Tag Archives: Children’s rights

Three reasons why we need a new Convention on the Rights of the Child

The Australian Government’s Child Care Package has raised old tensions between the twin objectives of early childhood education and care – parent’s workforce participation and child development. For the first time, children may not be able to access child care subsidies if one of their parents is not undertaking work or another eligible activity. Modelling by the […]

Children’s Rights are Human Rights

We have just celebrated National Children’s Week, a yearly acknowledgement of the importance of child rights in Australia. 2015 was a particularly auspicious year, as it marked 25 years since the creation of the United Nations Declaration on the Rights of the Child (UNCRC). The theme was “Children’s Rights are Human Rights”. This critical document […]

Needs and rights

The concept of needs is no longer part of the early childhood discourse. The EYLF (Department of Education Employment and Workplace Relations, 2009) focuses on a strengths-based perspective, positioning children as active participants who are entitled to respect and agency. In the latest Every Child Julie Rutups (2015) argued that in building on children’s strengths […]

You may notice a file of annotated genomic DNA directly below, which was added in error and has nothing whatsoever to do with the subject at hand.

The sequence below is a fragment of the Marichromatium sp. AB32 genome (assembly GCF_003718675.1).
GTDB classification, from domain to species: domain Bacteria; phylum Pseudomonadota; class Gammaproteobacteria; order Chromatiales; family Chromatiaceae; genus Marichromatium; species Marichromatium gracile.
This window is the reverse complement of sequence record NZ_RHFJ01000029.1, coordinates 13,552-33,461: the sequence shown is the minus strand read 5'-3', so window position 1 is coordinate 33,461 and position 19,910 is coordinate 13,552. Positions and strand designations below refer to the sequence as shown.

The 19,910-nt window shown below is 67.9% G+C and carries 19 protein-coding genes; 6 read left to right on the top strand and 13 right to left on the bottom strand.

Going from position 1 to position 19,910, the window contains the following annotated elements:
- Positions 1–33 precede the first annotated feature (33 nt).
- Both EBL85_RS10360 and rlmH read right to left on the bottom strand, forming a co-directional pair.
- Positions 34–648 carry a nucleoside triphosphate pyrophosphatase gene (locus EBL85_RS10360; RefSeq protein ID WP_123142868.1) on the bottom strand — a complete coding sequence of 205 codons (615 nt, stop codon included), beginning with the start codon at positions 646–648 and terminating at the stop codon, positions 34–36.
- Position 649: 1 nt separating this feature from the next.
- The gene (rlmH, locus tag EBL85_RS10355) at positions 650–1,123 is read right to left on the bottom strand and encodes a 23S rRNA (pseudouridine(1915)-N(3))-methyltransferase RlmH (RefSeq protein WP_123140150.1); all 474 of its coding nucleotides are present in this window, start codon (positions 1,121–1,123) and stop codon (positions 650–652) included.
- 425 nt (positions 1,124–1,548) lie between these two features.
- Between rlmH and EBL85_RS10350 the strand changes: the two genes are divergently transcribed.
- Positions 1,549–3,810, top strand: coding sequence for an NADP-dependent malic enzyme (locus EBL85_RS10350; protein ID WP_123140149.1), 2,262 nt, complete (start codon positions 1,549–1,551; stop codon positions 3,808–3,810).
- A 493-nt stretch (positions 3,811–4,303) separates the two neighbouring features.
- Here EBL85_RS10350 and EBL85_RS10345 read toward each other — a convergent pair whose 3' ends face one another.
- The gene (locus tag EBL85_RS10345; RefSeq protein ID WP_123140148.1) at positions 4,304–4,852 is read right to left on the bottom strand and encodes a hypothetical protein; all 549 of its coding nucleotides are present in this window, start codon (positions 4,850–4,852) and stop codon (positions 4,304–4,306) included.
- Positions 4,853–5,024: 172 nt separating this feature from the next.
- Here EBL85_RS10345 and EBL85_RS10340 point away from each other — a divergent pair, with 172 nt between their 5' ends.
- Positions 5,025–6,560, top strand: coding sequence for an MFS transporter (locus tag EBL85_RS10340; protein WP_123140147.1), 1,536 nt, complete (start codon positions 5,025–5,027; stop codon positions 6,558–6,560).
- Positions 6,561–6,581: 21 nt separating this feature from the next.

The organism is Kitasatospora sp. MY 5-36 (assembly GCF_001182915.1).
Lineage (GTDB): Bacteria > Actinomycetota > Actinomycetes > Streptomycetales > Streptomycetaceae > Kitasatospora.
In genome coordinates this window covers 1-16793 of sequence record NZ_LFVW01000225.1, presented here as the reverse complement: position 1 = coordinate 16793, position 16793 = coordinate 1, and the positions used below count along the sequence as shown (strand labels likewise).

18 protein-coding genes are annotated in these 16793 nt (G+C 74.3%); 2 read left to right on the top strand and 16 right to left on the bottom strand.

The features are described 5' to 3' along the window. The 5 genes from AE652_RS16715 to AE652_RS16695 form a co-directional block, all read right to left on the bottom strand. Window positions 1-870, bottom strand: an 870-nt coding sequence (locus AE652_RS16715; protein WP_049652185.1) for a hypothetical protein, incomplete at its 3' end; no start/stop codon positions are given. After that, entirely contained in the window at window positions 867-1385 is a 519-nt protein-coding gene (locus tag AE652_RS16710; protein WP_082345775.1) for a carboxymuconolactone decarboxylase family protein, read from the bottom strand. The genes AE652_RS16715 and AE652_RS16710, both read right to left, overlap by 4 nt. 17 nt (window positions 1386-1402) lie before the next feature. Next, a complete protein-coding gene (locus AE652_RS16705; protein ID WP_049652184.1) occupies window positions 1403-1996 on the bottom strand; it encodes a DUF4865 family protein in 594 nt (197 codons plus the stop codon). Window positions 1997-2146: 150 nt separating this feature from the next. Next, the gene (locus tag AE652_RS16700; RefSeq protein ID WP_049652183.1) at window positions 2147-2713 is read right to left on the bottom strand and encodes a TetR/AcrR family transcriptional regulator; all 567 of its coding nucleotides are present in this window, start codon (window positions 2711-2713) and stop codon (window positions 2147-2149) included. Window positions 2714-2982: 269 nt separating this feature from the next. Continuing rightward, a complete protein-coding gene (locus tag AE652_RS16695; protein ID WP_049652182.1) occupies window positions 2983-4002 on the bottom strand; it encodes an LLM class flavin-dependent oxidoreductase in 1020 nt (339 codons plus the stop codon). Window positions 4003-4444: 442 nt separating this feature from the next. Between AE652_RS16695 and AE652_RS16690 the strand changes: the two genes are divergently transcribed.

Disability and dolls: #ToyLikeMe is a mark of progress

On June 5 British toy manufacturer Makies announced cochlear implants were available to buy as accessories in their toy store. Makies uses 3D printing technology to make one-of-a-kind dolls. It was the first company to respond to #ToyLikeMe, a social media campaign to “increase diversity in the toybox” initiated by three UK mothers with disabilities. […]

‘Gentle parenting’ explainer: no rewards, no punishments, no misbehaving kids

In a piece in The Conversation, Bernadette Saunders described positive discipline. Parents who practise positive discipline or gentle parenting use neither rewards nor punishments to encourage their children to behave. By “no rewards” I mean they don’t use charts or “bribes” such as lollies or toys. Many don’t even say “good girl/boy” or “good job”. […]

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